The prettiest science experiments of the year according to Princeton

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Princeton University is celebrating the beauty of science, a selection of of experiments and research papers that result in amazing displays of color and motion that can be classified as contemporary art. Here are the prettiest ones.

Plenty of Fish to See. This video shows how fish can see far more than a few nearest neighbors, as is often assumed, and that the number of observable neighbors is highly variable over time. By Colin Twomey, Haishan Wu, Princeton Ecology and Evolutionary Biology.

A Wake Awakening. The evolution of wake behind three flat plates, which are perpendicular to an impulsively-started fluid flow. By Scott Dawson and Clarence Rowley, Princeton Department of Mechanical and Aerospace Engineering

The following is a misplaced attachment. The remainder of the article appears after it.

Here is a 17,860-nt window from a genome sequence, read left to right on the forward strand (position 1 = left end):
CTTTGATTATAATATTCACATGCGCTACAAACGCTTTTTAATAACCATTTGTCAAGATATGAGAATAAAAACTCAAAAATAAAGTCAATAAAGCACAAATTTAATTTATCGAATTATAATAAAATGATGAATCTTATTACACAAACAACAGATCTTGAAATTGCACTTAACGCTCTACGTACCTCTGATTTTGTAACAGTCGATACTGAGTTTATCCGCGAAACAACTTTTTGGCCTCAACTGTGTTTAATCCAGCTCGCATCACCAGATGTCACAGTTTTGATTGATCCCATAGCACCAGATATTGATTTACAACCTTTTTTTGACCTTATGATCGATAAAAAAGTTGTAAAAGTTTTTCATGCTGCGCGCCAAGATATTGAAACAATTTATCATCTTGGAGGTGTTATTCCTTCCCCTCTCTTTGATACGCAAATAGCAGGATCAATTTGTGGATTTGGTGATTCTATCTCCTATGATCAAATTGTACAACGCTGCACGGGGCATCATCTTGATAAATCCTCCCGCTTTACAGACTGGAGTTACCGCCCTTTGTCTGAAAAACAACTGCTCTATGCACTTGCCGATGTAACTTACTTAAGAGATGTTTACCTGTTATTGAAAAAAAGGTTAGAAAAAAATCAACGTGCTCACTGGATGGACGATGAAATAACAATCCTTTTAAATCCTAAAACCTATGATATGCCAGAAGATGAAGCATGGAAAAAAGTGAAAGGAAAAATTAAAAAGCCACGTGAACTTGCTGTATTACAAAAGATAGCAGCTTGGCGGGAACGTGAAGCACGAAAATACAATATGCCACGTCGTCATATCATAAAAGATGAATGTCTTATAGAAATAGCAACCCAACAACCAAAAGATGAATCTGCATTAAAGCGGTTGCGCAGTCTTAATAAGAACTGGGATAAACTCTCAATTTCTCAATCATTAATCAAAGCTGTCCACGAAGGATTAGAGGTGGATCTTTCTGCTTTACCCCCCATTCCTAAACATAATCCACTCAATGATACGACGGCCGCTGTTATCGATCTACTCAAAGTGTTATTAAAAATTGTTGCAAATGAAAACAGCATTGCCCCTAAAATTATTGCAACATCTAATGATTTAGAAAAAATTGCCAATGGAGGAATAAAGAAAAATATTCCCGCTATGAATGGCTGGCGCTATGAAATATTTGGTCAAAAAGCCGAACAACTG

Dancing Trapped Bubbles in a Bifurcating Channels. Two pairs of counter-rotating vortices form and the research could open the door to the use of in situ centrifuge applications in flow devices. By Jesse Ault and Howard Stone, Princeton Mechanical and Aerospace Engineering.

Fly Me. This video illustrates the sophistication of today's climate models with the example of Earth's topography—and is ideally watched with colored 3D glasses. By Martin Jucker, Princeton Program in Atmospheric and Oceanic Sciences.

Microtubules Branch Out. Microtubules are hollow filaments that serve as the skeleton of the cell. They were thought to grow linearly, but this video proved that they can branch. By Sabine Petry and co-workers, Petry Lab, Princeton Department of Molecular Biology.

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